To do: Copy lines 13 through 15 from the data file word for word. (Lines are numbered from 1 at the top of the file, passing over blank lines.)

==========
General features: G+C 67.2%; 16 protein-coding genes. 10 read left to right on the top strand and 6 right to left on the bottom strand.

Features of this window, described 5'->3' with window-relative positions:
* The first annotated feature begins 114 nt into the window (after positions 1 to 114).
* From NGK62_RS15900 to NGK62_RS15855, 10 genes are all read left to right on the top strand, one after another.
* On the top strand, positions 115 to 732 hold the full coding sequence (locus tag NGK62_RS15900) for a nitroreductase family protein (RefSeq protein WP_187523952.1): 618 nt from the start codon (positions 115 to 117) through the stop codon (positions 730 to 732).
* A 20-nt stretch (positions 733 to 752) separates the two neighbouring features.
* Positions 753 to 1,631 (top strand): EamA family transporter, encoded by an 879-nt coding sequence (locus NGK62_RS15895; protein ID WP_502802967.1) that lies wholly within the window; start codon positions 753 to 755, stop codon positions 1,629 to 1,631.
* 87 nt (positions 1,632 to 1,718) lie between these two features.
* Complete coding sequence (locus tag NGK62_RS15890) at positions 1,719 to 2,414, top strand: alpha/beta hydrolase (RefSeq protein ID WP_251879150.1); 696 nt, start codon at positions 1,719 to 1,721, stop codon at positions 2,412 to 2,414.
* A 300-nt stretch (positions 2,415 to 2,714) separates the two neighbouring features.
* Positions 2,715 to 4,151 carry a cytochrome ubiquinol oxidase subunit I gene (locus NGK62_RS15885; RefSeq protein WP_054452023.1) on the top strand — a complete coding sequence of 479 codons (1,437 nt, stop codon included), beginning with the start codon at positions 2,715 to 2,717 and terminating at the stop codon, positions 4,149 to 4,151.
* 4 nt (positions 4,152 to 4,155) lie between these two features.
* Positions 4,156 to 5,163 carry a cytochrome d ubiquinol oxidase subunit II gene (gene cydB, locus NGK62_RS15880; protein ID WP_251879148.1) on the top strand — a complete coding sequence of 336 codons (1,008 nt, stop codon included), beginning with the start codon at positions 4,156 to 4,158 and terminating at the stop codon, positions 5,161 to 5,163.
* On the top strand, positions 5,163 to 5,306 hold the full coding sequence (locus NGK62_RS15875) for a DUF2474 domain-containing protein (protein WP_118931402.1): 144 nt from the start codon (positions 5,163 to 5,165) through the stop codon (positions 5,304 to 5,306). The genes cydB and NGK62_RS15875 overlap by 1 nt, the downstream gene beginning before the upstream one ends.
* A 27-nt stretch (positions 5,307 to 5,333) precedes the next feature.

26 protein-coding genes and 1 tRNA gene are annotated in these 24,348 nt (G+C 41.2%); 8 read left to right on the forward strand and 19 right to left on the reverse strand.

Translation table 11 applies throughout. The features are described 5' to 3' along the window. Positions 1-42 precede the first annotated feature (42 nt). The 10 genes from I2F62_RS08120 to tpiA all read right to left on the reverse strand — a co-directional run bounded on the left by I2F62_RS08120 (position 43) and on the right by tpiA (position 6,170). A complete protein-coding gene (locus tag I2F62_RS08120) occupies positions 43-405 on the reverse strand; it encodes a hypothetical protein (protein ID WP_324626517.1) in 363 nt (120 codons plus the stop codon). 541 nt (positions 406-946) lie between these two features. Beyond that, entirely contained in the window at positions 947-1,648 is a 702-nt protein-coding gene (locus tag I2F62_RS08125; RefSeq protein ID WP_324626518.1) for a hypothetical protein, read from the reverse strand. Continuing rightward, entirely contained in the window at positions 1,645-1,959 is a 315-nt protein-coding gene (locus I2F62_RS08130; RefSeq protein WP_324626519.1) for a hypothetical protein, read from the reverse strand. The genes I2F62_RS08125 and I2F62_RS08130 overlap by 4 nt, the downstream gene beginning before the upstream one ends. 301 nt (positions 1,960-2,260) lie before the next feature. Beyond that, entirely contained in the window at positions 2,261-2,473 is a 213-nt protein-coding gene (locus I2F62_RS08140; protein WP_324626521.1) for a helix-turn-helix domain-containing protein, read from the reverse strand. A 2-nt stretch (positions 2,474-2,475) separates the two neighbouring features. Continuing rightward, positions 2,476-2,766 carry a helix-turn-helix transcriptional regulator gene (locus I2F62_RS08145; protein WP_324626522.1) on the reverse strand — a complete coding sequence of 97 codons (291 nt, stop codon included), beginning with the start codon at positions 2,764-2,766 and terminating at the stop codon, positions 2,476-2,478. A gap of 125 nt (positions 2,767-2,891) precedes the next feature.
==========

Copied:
* Positions 4,156 to 5,163 carry a cytochrome d ubiquinol oxidase subunit II gene (gene cydB, locus NGK62_RS15880; protein ID WP_251879148.1) on the top strand — a complete coding sequence of 336 codons (1,008 nt, stop codon included), beginning with the start codon at positions 4,156 to 4,158 and terminating at the stop codon, positions 5,161 to 5,163.
* On the top strand, positions 5,163 to 5,306 hold the full coding sequence (locus NGK62_RS15875) for a DUF2474 domain-containing protein (protein WP_118931402.1): 144 nt from the start codon (positions 5,163 to 5,165) through the stop codon (positions 5,304 to 5,306). The genes cydB and NGK62_RS15875 overlap by 1 nt, the downstream gene beginning before the upstream one ends.
* A 27-nt stretch (positions 5,307 to 5,333) precedes the next feature.